By Andrew Liszewski
I’m not the partying type, so I let Evan and David take care of the ‘schmoozing’ part of CES. But when a party is thrown at the Las Vegas Atomic Testing Museum, how can I not attend? The museum was opened in March of 2005 and documents the history of the atomic bomb tests at the Nevada Test Site starting in January of 1951. They’ve got some great artifacts in their collection, including an actual nuclear bomb pictured above (minus the explody bits of course) and if you’re a fan of mushroom clouds, it’s probably worth stopping by on your next visit to Las Vegas.
And I’ve included a few more pics after the jump.
Apparently J.C. Penny lent a large collection of their clothing mannequins to the Nevada Test Site for testing the effects of a nuclear blast on humans. Or at least crude, plaster representations of them. The before and after states of each mannequin were documented, and for some reason J.C. Penny felt these photos would make for a great ad. Oh, and they also put many of these mannequins in their stores across the country for the public to see in person. What’s that? Radiation? Never heard of it.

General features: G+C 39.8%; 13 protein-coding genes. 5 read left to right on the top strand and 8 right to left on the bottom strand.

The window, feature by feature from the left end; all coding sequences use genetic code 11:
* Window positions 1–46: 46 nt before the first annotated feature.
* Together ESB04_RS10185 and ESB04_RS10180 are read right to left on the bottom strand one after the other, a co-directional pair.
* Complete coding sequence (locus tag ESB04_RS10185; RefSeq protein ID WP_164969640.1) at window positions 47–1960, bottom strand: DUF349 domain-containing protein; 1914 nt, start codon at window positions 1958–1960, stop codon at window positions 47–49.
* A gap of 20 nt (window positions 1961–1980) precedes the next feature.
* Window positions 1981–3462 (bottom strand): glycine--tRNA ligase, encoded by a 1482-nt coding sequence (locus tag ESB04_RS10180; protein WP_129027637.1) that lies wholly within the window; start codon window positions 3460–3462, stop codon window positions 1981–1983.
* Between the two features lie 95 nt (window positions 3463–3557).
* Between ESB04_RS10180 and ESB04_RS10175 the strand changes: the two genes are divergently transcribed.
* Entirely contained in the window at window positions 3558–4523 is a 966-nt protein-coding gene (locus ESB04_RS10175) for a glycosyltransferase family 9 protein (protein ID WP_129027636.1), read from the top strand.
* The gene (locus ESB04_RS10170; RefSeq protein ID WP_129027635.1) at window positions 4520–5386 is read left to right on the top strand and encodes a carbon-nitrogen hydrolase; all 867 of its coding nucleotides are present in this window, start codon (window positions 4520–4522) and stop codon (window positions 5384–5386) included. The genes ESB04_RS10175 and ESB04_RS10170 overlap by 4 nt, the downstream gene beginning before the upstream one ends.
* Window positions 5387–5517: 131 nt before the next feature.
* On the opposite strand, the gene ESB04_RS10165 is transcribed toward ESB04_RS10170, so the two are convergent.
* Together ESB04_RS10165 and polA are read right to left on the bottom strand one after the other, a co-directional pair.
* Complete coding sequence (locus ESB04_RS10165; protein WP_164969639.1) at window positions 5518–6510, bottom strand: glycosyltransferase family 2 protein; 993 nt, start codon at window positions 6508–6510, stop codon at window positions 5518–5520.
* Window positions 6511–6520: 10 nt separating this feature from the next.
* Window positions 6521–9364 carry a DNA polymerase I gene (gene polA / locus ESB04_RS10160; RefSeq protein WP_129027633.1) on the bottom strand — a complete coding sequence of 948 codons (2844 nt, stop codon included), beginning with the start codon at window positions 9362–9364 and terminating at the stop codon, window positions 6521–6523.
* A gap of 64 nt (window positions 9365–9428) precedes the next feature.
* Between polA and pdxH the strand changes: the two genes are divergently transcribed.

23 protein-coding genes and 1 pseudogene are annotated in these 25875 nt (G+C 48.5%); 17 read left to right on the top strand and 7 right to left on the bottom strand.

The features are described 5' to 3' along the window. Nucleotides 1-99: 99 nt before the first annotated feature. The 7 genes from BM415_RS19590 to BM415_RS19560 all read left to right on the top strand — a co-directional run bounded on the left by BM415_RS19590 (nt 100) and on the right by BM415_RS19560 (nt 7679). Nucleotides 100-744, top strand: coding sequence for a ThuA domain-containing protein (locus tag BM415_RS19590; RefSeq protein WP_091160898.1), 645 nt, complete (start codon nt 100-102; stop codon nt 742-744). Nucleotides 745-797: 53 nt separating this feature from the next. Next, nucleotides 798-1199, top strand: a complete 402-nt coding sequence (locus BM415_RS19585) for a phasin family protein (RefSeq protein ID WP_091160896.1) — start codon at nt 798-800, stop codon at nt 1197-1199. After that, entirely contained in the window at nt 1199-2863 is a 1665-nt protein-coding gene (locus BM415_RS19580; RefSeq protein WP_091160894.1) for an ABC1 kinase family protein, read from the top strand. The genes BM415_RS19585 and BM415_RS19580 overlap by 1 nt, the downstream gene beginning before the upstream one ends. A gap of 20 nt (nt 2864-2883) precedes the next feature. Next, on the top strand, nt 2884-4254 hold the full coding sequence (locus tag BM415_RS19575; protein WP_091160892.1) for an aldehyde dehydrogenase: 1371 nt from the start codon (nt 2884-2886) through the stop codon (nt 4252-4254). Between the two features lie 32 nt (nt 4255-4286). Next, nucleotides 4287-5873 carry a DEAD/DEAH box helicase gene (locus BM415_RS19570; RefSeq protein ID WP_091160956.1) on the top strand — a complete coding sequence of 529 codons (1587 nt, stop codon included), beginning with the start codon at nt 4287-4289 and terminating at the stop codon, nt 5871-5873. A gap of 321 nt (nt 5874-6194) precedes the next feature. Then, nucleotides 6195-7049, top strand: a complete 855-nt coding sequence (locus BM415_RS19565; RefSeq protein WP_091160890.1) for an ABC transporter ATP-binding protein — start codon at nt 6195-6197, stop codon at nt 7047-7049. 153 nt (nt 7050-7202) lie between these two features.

When the atomic bomb tests moved underground, the Nevada test site had to develop some advanced mining techniques and equipment since the tunnels they dug out for the bombs had to be as straight as an arrow.
A collection of film dosimeters from over the years. They’re used to monitor the radiation exposure levels of workers at the Nevada Test Site.